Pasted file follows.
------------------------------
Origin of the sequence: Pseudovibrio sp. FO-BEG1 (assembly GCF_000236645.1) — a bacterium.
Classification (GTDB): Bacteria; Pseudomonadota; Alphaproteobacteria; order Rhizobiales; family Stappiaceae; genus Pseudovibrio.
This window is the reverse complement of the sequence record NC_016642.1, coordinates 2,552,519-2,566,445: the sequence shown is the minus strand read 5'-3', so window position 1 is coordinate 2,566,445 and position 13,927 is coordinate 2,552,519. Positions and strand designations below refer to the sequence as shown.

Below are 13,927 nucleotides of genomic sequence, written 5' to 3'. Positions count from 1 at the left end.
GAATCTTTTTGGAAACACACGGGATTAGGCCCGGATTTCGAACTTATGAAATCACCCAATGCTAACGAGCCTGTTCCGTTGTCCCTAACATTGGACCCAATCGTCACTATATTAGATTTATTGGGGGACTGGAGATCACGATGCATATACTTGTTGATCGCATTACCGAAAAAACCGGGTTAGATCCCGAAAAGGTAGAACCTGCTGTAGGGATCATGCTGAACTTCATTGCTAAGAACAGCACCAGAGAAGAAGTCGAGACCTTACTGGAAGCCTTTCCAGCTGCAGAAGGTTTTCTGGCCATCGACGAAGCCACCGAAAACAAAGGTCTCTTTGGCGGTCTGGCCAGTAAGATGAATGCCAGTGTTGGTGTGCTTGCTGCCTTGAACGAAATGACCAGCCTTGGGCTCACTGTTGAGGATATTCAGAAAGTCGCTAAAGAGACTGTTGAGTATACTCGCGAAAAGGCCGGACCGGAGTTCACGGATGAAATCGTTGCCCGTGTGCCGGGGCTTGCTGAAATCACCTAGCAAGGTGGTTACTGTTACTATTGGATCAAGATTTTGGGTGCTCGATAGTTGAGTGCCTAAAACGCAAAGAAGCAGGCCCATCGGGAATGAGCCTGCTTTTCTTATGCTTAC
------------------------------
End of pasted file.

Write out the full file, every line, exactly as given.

Origin of the sequence: Pseudovibrio sp. FO-BEG1 (assembly GCF_000236645.1) — a bacterium.
Classification (GTDB): Bacteria; Pseudomonadota; Alphaproteobacteria; order Rhizobiales; family Stappiaceae; genus Pseudovibrio.
This window is the reverse complement of the sequence record NC_016642.1, coordinates 2,552,519-2,566,445: the sequence shown is the minus strand read 5'-3', so window position 1 is coordinate 2,566,445 and position 13,927 is coordinate 2,552,519. Positions and strand designations below refer to the sequence as shown.

Below are 13,927 nucleotides of genomic sequence, written 5' to 3'. Positions count from 1 at the left end.
GAATCTTTTTGGAAACACACGGGATTAGGCCCGGATTTCGAACTTATGAAATCACCCAATGCTAACGAGCCTGTTCCGTTGTCCCTAACATTGGACCCAATCGTCACTATATTAGATTTATTGGGGGACTGGAGATCACGATGCATATACTTGTTGATCGCATTACCGAAAAAACCGGGTTAGATCCCGAAAAGGTAGAACCTGCTGTAGGGATCATGCTGAACTTCATTGCTAAGAACAGCACCAGAGAAGAAGTCGAGACCTTACTGGAAGCCTTTCCAGCTGCAGAAGGTTTTCTGGCCATCGACGAAGCCACCGAAAACAAAGGTCTCTTTGGCGGTCTGGCCAGTAAGATGAATGCCAGTGTTGGTGTGCTTGCTGCCTTGAACGAAATGACCAGCCTTGGGCTCACTGTTGAGGATATTCAGAAAGTCGCTAAAGAGACTGTTGAGTATACTCGCGAAAAGGCCGGACCGGAGTTCACGGATGAAATCGTTGCCCGTGTGCCGGGGCTTGCTGAAATCACCTAGCAAGGTGGTTACTGTTACTATTGGATCAAGATTTTGGGTGCTCGATAGTTGAGTGCCTAAAACGCAAAGAAGCAGGCCCATCGGGAATGAGCCTGCTTTTCTTATGCTTAC